How the Balance Between Game Difficulty, Systems, and Accessibility is Getting Much Worse

Nioh_Jul212016_18.jpg

We often measure true difficulty in video games to how accessible they are to a large audience.

Skill is the language that gamers use to play and watch games. It's what makes professional-level play, such as speedruns and e-sports, so compelling. Unfortunately, many modern game mechanics seem either too complicated for players to break down or too shallow to be worth understanding. Compounding the problem is a game's difficulty. If the difficulty of a game is balanced, players won't always succeed against the game's challenges, but instead have the tools available to gradually improve their skills and overcome any obstacles. If difficulty appears unbalanced, failing a section of a game over and over again can feel like a cheap death. Or, on the other end of the spectrum, a game's challenges can be way too easy, making overall progression feel extremely unsatisfying. It's rare that a game communicates its systems effectively enough to the point where players feel challenged without being unfair.

My current gaming diet includes Digimon World: Next Order, Nioh, and Fire Emblem Heroes. Accessibility and difficulty are approached very differently in these games, and while I appreciate all of them, their balance on this scale feels weighted towards one side versus the other. For the uninitiated, Digimon World: Next Order is the sequel to RPG cult classic Digimon World, Nioh is the spiritual successor to the Dark Souls series, and Fire Emblem Heroes is a strategy game that borrows some mechanics from the mainline Fire Emblem series. All three's predecessors are widely considered to be complex, systems-heavy, and fairly difficult games.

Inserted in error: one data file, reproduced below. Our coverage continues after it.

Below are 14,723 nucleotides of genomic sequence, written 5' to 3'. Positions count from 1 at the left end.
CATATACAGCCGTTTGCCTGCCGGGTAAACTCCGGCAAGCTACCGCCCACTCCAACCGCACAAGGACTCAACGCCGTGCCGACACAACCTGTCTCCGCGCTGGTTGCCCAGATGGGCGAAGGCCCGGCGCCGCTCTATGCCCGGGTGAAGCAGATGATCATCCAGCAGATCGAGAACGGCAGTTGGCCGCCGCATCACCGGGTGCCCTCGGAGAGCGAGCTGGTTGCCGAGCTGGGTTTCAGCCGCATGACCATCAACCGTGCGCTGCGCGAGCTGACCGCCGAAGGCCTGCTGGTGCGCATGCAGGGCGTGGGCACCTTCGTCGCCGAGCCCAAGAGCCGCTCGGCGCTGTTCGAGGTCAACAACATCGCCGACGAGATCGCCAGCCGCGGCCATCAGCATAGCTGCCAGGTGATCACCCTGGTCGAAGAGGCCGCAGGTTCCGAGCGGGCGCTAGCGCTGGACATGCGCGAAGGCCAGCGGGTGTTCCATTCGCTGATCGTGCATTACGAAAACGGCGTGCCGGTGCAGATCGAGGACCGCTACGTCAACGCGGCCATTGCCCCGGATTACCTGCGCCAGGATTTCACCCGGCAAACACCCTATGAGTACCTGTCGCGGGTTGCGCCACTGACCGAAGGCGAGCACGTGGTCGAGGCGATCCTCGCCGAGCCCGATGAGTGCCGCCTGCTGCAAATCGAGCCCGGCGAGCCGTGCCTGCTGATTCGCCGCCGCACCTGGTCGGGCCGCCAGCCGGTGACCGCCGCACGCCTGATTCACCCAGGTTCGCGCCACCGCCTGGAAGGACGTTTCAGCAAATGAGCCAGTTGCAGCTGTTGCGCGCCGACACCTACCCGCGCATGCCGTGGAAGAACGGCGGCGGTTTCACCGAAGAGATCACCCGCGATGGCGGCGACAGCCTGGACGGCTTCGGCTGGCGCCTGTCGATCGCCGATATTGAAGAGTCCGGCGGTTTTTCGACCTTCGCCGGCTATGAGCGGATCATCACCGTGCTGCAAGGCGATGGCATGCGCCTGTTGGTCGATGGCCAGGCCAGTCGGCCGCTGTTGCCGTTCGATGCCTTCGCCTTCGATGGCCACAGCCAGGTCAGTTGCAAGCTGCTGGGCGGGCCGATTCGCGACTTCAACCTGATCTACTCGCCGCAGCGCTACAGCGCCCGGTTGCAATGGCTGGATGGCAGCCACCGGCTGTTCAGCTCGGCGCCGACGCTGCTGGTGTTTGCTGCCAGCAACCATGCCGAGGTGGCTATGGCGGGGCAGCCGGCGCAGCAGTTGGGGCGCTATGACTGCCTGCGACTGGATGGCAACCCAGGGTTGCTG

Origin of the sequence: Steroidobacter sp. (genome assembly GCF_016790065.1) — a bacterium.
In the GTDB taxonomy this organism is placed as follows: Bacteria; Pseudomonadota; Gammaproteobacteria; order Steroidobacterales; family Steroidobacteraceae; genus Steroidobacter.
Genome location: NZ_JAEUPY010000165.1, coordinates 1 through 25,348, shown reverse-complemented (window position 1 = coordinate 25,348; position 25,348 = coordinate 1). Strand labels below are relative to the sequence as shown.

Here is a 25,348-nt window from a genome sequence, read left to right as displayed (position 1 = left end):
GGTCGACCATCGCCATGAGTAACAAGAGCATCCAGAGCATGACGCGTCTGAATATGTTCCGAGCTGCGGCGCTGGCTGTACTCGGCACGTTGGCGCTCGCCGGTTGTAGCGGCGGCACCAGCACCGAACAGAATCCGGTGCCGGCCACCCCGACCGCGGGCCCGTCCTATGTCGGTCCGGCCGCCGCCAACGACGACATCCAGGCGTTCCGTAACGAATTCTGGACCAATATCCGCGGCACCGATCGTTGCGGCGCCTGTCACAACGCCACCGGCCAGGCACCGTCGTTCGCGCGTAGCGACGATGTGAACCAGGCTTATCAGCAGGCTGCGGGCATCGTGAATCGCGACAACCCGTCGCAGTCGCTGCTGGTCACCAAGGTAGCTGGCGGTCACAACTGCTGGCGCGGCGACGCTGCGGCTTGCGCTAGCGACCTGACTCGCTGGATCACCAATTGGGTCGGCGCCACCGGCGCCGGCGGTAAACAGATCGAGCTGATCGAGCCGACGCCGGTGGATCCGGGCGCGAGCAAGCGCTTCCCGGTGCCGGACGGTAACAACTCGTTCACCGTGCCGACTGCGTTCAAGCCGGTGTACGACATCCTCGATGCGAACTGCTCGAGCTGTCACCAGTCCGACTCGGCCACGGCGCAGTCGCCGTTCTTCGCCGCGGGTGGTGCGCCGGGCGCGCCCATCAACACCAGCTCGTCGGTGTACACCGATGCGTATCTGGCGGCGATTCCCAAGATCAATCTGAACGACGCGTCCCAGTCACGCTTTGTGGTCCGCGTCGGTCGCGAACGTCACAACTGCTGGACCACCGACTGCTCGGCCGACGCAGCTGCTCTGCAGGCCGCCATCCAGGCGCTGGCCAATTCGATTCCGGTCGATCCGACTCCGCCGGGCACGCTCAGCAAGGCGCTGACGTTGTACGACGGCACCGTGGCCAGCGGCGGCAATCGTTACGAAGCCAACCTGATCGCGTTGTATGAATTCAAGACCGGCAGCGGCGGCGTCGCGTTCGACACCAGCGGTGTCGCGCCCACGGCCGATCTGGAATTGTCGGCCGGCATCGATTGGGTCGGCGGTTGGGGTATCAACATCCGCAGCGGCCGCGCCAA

I personally enjoy the inscrutable ways Digimon evolve in Digimon World: Next Order because it mirrors a lot of what I liked about the original game. It's the slow and steady grinding for the best stats to produce the types of partners that would get me through the next area. Next Order's combat feels more like you're training a pet to indirectly follow your commands instead of executing direct orders. However, its difficulty spikes suddenly in such a way that it forces you to spend hours training lesser Digimon forms before moving on to more challenging areas. For a game that's marketed and designed more for children, there are a lot of stats to keep track of.

Nioh is similarly complicated. On top of choosing between primary and ranged weaponry, there are three different stances for different combat situations, each of which have their own branching skill tree and moveset. This is on top of magic, a living weapon ability (basically a super meter), and many kinds of loot that drop in the game you can choose from. I enjoy facing the various enemies and yokai boss monsters with all these tools at my disposal and appreciate the game's Dark Souls-inspired mechanics, but its UI is complicated and not easy to understand at first, especially for beginners. This is all without getting into the twilight (read: more difficult) missions.